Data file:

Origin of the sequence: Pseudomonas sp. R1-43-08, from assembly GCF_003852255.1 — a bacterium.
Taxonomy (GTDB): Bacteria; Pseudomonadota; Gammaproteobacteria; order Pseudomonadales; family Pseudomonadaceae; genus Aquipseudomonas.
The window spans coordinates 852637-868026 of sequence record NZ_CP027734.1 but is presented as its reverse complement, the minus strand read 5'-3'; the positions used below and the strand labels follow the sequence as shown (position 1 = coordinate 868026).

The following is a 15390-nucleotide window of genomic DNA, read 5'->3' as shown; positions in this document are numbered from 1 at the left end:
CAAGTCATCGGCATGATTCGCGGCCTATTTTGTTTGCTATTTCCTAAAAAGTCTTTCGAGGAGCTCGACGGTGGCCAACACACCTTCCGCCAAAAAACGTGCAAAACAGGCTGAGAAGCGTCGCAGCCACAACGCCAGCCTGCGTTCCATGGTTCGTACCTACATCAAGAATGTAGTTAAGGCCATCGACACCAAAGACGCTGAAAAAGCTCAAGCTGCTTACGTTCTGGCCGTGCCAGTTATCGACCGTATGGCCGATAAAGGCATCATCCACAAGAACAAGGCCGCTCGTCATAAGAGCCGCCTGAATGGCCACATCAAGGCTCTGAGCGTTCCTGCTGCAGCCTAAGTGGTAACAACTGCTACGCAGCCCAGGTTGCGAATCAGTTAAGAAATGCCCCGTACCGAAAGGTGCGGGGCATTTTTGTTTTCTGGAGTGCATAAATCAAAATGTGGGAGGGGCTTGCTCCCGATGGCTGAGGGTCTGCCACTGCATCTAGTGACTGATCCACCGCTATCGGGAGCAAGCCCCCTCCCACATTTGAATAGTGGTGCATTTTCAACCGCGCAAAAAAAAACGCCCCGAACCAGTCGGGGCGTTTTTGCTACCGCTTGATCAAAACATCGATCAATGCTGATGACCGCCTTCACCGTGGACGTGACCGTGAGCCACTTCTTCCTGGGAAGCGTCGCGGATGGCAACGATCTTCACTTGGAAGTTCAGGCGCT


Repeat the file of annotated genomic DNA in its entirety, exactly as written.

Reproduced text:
Origin of the sequence: Pseudomonas sp. R1-43-08, from assembly GCF_003852255.1 — a bacterium.
Taxonomy (GTDB): Bacteria; Pseudomonadota; Gammaproteobacteria; order Pseudomonadales; family Pseudomonadaceae; genus Aquipseudomonas.
The window spans coordinates 852637-868026 of sequence record NZ_CP027734.1 but is presented as its reverse complement, the minus strand read 5'-3'; the positions used below and the strand labels follow the sequence as shown (position 1 = coordinate 868026).

The following is a 15390-nucleotide window of genomic DNA, read 5'->3' as shown; positions in this document are numbered from 1 at the left end:
CAAGTCATCGGCATGATTCGCGGCCTATTTTGTTTGCTATTTCCTAAAAAGTCTTTCGAGGAGCTCGACGGTGGCCAACACACCTTCCGCCAAAAAACGTGCAAAACAGGCTGAGAAGCGTCGCAGCCACAACGCCAGCCTGCGTTCCATGGTTCGTACCTACATCAAGAATGTAGTTAAGGCCATCGACACCAAAGACGCTGAAAAAGCTCAAGCTGCTTACGTTCTGGCCGTGCCAGTTATCGACCGTATGGCCGATAAAGGCATCATCCACAAGAACAAGGCCGCTCGTCATAAGAGCCGCCTGAATGGCCACATCAAGGCTCTGAGCGTTCCTGCTGCAGCCTAAGTGGTAACAACTGCTACGCAGCCCAGGTTGCGAATCAGTTAAGAAATGCCCCGTACCGAAAGGTGCGGGGCATTTTTGTTTTCTGGAGTGCATAAATCAAAATGTGGGAGGGGCTTGCTCCCGATGGCTGAGGGTCTGCCACTGCATCTAGTGACTGATCCACCGCTATCGGGAGCAAGCCCCCTCCCACATTTGAATAGTGGTGCATTTTCAACCGCGCAAAAAAAAACGCCCCGAACCAGTCGGGGCGTTTTTGCTACCGCTTGATCAAAACATCGATCAATGCTGATGACCGCCTTCACCGTGGACGTGACCGTGAGCCACTTCTTCCTGGGAAGCGTCGCGGATGGCAACGATCTTCACTTGGAAGTTCAGGCGCT